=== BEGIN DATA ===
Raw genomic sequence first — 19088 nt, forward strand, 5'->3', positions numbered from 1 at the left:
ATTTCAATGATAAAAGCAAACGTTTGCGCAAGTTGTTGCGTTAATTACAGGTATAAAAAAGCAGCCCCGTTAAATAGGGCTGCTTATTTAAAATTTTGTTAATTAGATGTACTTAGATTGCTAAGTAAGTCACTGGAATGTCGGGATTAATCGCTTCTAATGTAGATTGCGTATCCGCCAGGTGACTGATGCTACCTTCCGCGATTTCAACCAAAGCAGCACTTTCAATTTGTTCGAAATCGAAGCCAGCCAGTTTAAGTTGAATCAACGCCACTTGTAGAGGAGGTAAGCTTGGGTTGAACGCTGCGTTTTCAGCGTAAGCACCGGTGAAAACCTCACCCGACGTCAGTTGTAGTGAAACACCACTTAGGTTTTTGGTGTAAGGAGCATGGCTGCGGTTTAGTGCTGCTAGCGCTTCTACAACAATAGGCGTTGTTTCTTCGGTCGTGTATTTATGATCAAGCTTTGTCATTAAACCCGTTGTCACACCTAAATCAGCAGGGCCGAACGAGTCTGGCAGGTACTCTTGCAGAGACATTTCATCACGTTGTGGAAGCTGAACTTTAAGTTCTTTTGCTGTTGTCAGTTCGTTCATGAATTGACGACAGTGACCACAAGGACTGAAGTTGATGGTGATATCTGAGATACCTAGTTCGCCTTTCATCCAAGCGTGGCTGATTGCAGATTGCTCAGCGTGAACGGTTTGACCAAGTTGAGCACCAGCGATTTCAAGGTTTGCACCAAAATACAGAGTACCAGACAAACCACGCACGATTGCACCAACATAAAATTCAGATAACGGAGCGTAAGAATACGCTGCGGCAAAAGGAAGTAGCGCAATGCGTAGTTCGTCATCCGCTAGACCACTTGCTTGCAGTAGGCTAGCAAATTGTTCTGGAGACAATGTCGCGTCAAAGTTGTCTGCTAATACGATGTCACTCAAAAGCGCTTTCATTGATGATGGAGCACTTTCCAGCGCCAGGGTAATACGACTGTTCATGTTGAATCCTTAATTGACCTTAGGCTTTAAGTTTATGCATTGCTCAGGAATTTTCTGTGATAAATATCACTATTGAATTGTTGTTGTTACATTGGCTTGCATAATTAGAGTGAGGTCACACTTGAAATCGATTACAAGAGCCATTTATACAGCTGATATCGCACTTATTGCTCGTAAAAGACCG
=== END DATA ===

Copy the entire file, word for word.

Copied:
Raw genomic sequence first — 19088 nt, forward strand, 5'->3', positions numbered from 1 at the left:
ATTTCAATGATAAAAGCAAACGTTTGCGCAAGTTGTTGCGTTAATTACAGGTATAAAAAAGCAGCCCCGTTAAATAGGGCTGCTTATTTAAAATTTTGTTAATTAGATGTACTTAGATTGCTAAGTAAGTCACTGGAATGTCGGGATTAATCGCTTCTAATGTAGATTGCGTATCCGCCAGGTGACTGATGCTACCTTCCGCGATTTCAACCAAAGCAGCACTTTCAATTTGTTCGAAATCGAAGCCAGCCAGTTTAAGTTGAATCAACGCCACTTGTAGAGGAGGTAAGCTTGGGTTGAACGCTGCGTTTTCAGCGTAAGCACCGGTGAAAACCTCACCCGACGTCAGTTGTAGTGAAACACCACTTAGGTTTTTGGTGTAAGGAGCATGGCTGCGGTTTAGTGCTGCTAGCGCTTCTACAACAATAGGCGTTGTTTCTTCGGTCGTGTATTTATGATCAAGCTTTGTCATTAAACCCGTTGTCACACCTAAATCAGCAGGGCCGAACGAGTCTGGCAGGTACTCTTGCAGAGACATTTCATCACGTTGTGGAAGCTGAACTTTAAGTTCTTTTGCTGTTGTCAGTTCGTTCATGAATTGACGACAGTGACCACAAGGACTGAAGTTGATGGTGATATCTGAGATACCTAGTTCGCCTTTCATCCAAGCGTGGCTGATTGCAGATTGCTCAGCGTGAACGGTTTGACCAAGTTGAGCACCAGCGATTTCAAGGTTTGCACCAAAATACAGAGTACCAGACAAACCACGCACGATTGCACCAACATAAAATTCAGATAACGGAGCGTAAGAATACGCTGCGGCAAAAGGAAGTAGCGCAATGCGTAGTTCGTCATCCGCTAGACCACTTGCTTGCAGTAGGCTAGCAAATTGTTCTGGAGACAATGTCGCGTCAAAGTTGTCTGCTAATACGATGTCACTCAAAAGCGCTTTCATTGATGATGGAGCACTTTCCAGCGCCAGGGTAATACGACTGTTCATGTTGAATCCTTAATTGACCTTAGGCTTTAAGTTTATGCATTGCTCAGGAATTTTCTGTGATAAATATCACTATTGAATTGTTGTTGTTACATTGGCTTGCATAATTAGAGTGAGGTCACACTTGAAATCGATTACAAGAGCCATTTATACAGCTGATATCGCACTTATTGCTCGTAAAAGACCG